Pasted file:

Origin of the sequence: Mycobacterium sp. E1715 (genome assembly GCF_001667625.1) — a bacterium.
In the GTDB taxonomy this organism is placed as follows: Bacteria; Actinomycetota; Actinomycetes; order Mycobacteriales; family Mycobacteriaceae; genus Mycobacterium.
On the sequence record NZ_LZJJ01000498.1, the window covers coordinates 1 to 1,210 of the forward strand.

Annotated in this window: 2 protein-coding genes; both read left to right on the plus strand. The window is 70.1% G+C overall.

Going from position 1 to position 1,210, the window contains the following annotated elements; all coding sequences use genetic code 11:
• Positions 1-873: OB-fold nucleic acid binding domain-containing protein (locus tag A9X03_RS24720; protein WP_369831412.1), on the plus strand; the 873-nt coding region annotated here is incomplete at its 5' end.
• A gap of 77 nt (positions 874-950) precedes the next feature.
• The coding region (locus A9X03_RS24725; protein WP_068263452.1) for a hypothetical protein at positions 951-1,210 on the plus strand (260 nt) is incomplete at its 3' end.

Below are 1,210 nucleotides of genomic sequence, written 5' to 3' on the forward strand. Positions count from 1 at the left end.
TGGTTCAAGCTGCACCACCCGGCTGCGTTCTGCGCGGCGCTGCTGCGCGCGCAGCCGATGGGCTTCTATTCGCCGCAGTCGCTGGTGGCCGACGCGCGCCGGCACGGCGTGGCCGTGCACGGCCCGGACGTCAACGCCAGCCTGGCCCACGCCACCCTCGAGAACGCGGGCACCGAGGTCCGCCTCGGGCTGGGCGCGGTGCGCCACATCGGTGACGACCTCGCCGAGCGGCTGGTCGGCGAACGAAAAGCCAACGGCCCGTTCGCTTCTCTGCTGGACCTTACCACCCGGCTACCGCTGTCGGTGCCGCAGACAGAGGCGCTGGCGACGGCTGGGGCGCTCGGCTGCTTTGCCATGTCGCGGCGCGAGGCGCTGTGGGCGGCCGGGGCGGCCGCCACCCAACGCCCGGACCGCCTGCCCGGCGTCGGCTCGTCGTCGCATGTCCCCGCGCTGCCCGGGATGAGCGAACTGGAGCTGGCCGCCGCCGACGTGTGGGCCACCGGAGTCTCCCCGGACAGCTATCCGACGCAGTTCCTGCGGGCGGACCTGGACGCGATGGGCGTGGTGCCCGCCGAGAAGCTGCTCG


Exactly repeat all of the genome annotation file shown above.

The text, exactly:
Origin of the sequence: Mycobacterium sp. E1715 (genome assembly GCF_001667625.1) — a bacterium.
In the GTDB taxonomy this organism is placed as follows: Bacteria; Actinomycetota; Actinomycetes; order Mycobacteriales; family Mycobacteriaceae; genus Mycobacterium.
On the sequence record NZ_LZJJ01000498.1, the window covers coordinates 1 to 1,210 of the forward strand.

Annotated in this window: 2 protein-coding genes; both read left to right on the plus strand. The window is 70.1% G+C overall.

Going from position 1 to position 1,210, the window contains the following annotated elements; all coding sequences use genetic code 11:
• Positions 1-873: OB-fold nucleic acid binding domain-containing protein (locus tag A9X03_RS24720; protein WP_369831412.1), on the plus strand; the 873-nt coding region annotated here is incomplete at its 5' end.
• A gap of 77 nt (positions 874-950) precedes the next feature.
• The coding region (locus A9X03_RS24725; protein WP_068263452.1) for a hypothetical protein at positions 951-1,210 on the plus strand (260 nt) is incomplete at its 3' end.

Below are 1,210 nucleotides of genomic sequence, written 5' to 3' on the forward strand. Positions count from 1 at the left end.
TGGTTCAAGCTGCACCACCCGGCTGCGTTCTGCGCGGCGCTGCTGCGCGCGCAGCCGATGGGCTTCTATTCGCCGCAGTCGCTGGTGGCCGACGCGCGCCGGCACGGCGTGGCCGTGCACGGCCCGGACGTCAACGCCAGCCTGGCCCACGCCACCCTCGAGAACGCGGGCACCGAGGTCCGCCTCGGGCTGGGCGCGGTGCGCCACATCGGTGACGACCTCGCCGAGCGGCTGGTCGGCGAACGAAAAGCCAACGGCCCGTTCGCTTCTCTGCTGGACCTTACCACCCGGCTACCGCTGTCGGTGCCGCAGACAGAGGCGCTGGCGACGGCTGGGGCGCTCGGCTGCTTTGCCATGTCGCGGCGCGAGGCGCTGTGGGCGGCCGGGGCGGCCGCCACCCAACGCCCGGACCGCCTGCCCGGCGTCGGCTCGTCGTCGCATGTCCCCGCGCTGCCCGGGATGAGCGAACTGGAGCTGGCCGCCGCCGACGTGTGGGCCACCGGAGTCTCCCCGGACAGCTATCCGACGCAGTTCCTGCGGGCGGACCTGGACGCGATGGGCGTGGTGCCCGCCGAGAAGCTGCTCG